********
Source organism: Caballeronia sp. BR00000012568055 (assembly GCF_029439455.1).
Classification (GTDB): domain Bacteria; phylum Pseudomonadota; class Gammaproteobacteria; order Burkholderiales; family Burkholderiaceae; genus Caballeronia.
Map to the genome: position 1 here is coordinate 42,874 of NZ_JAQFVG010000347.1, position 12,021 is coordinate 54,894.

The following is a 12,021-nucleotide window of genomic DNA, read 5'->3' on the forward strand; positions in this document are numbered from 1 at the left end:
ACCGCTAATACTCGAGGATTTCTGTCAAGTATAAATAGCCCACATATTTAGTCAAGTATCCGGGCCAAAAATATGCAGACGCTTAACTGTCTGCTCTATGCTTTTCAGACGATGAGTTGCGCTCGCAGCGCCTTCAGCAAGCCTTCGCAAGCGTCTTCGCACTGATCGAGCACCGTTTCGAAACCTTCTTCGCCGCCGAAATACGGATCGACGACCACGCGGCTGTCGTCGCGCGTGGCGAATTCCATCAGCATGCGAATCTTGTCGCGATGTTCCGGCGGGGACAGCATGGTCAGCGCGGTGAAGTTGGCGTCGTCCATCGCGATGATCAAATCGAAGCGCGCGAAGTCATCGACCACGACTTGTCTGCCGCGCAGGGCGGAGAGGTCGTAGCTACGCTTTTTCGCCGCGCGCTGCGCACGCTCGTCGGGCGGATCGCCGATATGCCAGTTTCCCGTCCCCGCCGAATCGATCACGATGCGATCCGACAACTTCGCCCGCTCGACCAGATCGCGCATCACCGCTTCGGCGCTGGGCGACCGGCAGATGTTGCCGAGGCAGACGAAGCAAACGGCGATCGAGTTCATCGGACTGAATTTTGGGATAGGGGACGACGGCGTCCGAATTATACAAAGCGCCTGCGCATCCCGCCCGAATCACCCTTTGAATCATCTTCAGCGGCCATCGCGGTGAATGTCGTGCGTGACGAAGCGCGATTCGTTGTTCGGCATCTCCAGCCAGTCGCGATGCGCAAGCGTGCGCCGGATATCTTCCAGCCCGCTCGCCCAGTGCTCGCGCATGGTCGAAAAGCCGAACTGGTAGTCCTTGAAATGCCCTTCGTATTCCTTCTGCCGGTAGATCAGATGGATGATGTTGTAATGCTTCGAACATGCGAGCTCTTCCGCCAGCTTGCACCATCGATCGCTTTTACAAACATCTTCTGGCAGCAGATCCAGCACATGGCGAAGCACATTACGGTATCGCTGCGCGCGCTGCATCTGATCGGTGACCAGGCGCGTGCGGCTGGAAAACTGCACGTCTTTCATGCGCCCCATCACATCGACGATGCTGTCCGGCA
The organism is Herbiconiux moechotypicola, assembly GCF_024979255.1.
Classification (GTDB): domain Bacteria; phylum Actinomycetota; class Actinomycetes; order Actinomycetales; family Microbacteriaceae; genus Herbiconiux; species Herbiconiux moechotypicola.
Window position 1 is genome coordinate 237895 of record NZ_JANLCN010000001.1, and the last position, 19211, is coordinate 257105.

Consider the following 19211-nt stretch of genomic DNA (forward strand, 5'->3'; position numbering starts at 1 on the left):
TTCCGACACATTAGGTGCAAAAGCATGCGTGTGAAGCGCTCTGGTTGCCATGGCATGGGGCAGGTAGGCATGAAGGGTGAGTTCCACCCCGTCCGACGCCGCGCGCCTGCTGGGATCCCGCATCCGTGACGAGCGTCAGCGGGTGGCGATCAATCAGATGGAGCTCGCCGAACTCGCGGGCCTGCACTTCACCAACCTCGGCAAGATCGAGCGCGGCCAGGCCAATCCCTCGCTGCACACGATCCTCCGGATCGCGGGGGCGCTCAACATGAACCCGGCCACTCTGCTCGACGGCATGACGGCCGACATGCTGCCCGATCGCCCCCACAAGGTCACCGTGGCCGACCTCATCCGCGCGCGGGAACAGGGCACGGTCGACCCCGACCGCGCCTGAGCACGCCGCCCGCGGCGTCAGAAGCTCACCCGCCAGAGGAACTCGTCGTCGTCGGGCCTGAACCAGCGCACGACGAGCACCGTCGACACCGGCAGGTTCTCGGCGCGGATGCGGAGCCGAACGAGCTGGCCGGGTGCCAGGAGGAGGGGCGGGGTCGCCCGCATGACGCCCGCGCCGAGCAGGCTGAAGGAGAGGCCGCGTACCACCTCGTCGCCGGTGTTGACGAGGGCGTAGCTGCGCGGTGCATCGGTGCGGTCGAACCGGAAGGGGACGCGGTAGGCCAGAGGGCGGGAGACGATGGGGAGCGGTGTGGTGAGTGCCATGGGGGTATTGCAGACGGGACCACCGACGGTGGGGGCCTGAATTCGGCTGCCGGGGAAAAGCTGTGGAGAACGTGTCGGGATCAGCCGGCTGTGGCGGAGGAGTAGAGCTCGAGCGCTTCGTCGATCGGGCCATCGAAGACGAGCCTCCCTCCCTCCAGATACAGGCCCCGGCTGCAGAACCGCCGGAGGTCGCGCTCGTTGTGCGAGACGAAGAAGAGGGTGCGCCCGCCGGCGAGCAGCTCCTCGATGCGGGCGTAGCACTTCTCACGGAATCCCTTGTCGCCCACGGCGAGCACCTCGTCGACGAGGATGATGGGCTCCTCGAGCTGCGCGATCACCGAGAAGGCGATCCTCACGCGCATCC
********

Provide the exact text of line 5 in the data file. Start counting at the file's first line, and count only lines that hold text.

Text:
ACCGCTAATACTCGAGGATTTCTGTCAAGTATAAATAGCCCACATATTTAGTCAAGTATCCGGGCCAAAAATATGCAGACGCTTAACTGTCTGCTCTATGCTTTTCAGACGATGAGTTGCGCTCGCAGCGCCTTCAGCAAGCCTTCGCAAGCGTCTTCGCACTGATCGAGCACCGTTTCGAAACCTTCTTCGCCGCCGAAATACGGATCGACGACCACGCGGCTGTCGTCGCGCGTGGCGAATTCCATCAGCATGCGAATCTTGTCGCGATGTTCCGGCGGGGACAGCATGGTCAGCGCGGTGAAGTTGGCGTCGTCCATCGCGATGATCAAATCGAAGCGCGCGAAGTCATCGACCACGACTTGTCTGCCGCGCAGGGCGGAGAGGTCGTAGCTACGCTTTTTCGCCGCGCGCTGCGCACGCTCGTCGGGCGGATCGCCGATATGCCAGTTTCCCGTCCCCGCCGAATCGATCACGATGCGATCCGACAACTTCGCCCGCTCGACCAGATCGCGCATCACCGCTTCGGCGCTGGGCGACCGGCAGATGTTGCCGAGGCAGACGAAGCAAACGGCGATCGAGTTCATCGGACTGAATTTTGGGATAGGGGACGACGGCGTCCGAATTATACAAAGCGCCTGCGCATCCCGCCCGAATCACCCTTTGAATCATCTTCAGCGGCCATCGCGGTGAATGTCGTGCGTGACGAAGCGCGATTCGTTGTTCGGCATCTCCAGCCAGTCGCGATGCGCAAGCGTGCGCCGGATATCTTCCAGCCCGCTCGCCCAGTGCTCGCGCATGGTCGAAAAGCCGAACTGGTAGTCCTTGAAATGCCCTTCGTATTCCTTCTGCCGGTAGATCAGATGGATGATGTTGTAATGCTTCGAACATGCGAGCTCTTCCGCCAGCTTGCACCATCGATCGCTTTTACAAACATCTTCTGGCAGCAGATCCAGCACATGGCGAAGCACATTACGGTATCGCTGCGCGCGCTGCATCTGATCGGTGACCAGGCGCGTGCGGCTGGAAAACTGCACGTCTTTCATGCGCCCCATCACATCGACGATGCTGTCCGGCA